HC Deb 11 December 1979 vol 975 cc1060-1
10 . Mr. Ioan Evans

asked the Secretary of State for Social Services if he will permit certification of pneumoconiosis for disability pension purposes by two general practitioners.

Mr. Prentice

No, Sir. The diagnosis of pneumoconiosis requires special skill in the reading of radiographs and interpreting the results of clinical examination and lung function tests which pneumoconiosis medical panel doctors have acquired, together with specialist knowledge of the disease in all its forms, through dealing with thousands of cases every year. General practitioners do not have this special training or experience in industrial chest diseases.

Mr. Evans

Does the right hon. Gentleman realise that in the mining valleys of Wales there is deep distress that the pneumoconiosis medical tribunals are turning down many more applicants than before? About 70 per cent. are rejected, compared with 30 per cent. previously. Will the right hon. Gentleman take seriously what was put to him by the deputation that came to see him? Will he review the matter and take a more sympathetic attitude to those suffering from pneumoconiosis?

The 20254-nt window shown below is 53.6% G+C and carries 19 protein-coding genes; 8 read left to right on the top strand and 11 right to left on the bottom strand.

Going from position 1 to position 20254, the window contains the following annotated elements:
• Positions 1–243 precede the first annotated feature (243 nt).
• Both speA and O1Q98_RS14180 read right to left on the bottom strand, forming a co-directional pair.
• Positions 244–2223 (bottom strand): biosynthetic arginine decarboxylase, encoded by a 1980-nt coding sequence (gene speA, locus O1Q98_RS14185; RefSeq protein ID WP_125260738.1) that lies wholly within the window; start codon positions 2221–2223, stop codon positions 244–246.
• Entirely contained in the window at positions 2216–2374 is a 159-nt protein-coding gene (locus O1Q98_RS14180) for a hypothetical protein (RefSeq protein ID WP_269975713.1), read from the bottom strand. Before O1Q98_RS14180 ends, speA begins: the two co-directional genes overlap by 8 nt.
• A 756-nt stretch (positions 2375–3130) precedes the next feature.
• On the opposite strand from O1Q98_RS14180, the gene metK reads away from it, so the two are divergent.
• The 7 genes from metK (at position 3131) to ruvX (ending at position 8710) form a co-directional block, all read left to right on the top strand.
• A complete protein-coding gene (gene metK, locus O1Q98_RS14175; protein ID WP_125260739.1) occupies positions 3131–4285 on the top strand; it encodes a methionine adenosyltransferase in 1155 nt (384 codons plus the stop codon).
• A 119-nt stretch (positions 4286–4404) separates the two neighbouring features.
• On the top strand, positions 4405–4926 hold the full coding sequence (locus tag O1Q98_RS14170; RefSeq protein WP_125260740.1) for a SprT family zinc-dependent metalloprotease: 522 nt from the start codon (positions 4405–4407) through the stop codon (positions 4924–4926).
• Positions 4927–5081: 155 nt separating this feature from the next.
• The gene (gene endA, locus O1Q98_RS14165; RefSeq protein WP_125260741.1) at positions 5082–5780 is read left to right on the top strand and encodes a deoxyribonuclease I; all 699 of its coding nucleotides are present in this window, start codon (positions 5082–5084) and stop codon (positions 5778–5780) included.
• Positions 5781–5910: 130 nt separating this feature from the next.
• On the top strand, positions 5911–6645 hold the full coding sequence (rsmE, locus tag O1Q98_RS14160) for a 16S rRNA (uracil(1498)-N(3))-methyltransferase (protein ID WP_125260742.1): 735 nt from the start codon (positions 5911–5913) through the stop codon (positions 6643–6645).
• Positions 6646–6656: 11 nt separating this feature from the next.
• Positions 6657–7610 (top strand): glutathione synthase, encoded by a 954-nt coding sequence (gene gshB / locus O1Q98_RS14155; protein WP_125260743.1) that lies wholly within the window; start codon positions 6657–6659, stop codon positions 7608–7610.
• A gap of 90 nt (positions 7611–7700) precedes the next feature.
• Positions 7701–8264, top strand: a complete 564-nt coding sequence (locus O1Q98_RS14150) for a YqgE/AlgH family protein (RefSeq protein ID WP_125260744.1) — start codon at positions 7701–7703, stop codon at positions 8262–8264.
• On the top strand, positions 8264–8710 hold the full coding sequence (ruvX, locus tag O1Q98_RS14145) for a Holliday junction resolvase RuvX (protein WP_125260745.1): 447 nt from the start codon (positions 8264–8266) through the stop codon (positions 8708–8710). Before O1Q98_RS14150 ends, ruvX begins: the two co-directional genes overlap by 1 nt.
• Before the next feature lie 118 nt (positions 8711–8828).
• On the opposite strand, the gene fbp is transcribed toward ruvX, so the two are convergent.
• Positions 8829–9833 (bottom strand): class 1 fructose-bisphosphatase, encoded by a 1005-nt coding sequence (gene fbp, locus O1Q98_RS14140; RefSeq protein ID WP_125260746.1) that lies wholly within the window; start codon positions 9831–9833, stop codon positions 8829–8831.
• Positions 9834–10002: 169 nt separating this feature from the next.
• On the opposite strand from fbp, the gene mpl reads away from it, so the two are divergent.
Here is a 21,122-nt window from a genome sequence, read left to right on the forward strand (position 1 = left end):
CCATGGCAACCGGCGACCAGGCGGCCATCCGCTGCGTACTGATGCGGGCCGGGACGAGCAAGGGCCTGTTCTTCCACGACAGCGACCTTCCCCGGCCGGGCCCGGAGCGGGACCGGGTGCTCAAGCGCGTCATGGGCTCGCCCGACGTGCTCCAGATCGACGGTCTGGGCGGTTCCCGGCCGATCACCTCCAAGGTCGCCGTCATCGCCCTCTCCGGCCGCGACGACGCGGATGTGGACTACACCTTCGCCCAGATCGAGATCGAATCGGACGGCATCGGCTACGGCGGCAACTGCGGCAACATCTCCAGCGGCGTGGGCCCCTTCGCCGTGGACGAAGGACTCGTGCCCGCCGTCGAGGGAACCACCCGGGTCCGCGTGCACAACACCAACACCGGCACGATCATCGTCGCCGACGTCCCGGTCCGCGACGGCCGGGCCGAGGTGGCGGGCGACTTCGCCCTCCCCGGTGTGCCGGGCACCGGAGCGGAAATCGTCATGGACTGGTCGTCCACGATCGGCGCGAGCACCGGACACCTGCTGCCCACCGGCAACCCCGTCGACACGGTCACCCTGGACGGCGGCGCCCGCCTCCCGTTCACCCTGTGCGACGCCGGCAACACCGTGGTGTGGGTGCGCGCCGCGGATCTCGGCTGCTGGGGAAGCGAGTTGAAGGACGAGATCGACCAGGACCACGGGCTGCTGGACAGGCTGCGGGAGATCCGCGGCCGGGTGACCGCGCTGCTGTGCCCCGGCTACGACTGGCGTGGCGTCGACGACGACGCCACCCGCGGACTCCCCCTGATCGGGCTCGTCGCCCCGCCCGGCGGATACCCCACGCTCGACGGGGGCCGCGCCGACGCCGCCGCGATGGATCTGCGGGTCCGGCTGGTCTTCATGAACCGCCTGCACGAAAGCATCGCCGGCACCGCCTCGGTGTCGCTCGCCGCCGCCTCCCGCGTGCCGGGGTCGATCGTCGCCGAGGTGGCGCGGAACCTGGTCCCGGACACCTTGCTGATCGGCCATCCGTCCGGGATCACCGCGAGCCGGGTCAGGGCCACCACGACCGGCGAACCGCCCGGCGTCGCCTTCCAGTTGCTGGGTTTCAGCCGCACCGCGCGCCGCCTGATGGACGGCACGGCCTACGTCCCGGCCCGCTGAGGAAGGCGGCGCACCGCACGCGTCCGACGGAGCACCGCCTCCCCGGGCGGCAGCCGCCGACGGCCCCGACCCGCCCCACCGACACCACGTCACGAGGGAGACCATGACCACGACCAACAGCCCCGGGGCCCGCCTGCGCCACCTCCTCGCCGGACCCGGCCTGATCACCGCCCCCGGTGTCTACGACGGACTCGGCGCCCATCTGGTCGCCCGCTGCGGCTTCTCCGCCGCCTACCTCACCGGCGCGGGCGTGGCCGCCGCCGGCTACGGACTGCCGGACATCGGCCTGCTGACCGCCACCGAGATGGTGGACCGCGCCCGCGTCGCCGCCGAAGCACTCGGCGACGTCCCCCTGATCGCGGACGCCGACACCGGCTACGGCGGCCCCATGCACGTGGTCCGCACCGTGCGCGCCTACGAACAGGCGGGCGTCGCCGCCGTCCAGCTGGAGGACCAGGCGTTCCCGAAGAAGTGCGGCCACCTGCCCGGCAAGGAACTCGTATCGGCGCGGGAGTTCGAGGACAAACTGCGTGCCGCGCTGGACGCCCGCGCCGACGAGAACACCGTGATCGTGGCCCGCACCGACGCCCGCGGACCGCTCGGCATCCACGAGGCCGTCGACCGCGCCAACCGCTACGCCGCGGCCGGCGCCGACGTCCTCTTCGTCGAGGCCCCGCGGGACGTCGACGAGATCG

Mr. Prentice

I listened carefully to the deputation, but my confidence in the professional ability and integrity of the doctors who serve on the panels is not shaken in any way. Fewer claims are now succeeding because safety precautions have improved in coal mining and other industries which involve a risk of dust disease. Fewer miners are therefore contracting the disease. I should have thought that that would be welcome news to us all.

Mr. Ashley

If the diagnosis of pneumoconiosis requires specialist skill and knowledge, as the Minister claims, why are some panels staffed by junior doctors, some of whom need refresher courses in chest medicine? Why do no people with full-time consultant status serve on the panels? Will the Minister accept the suggestion that there should be one doctor and one full-time consultant on each panel?

Mr. Prentice

No, Sir, I shall not. Ever since the industrial injuries scheme was founded in 1948 claims for benefit for industrial accidents or industrial diseases have been decided by properly appointed adjudicating panels. That system has stood the test of time. The right hon. Member for Stoke-on-Trent, South (Mr. Ashley) does not come up to his usual standards when he makes attacks against professional people, who give good service to the community and who are not in a position to answer him back.

Mr. Burden

Has any advance been made in the diagnosis of asbestosis during the life of the patient? Is my right hon. Friend aware that this disease is as debilitating as pneumoconiosis and that it is difficult to diagnose until after death?

Mr. Prentice

I need notice of that question. If my hon. Friend tables another question or writes to me on the matter I shall answer him.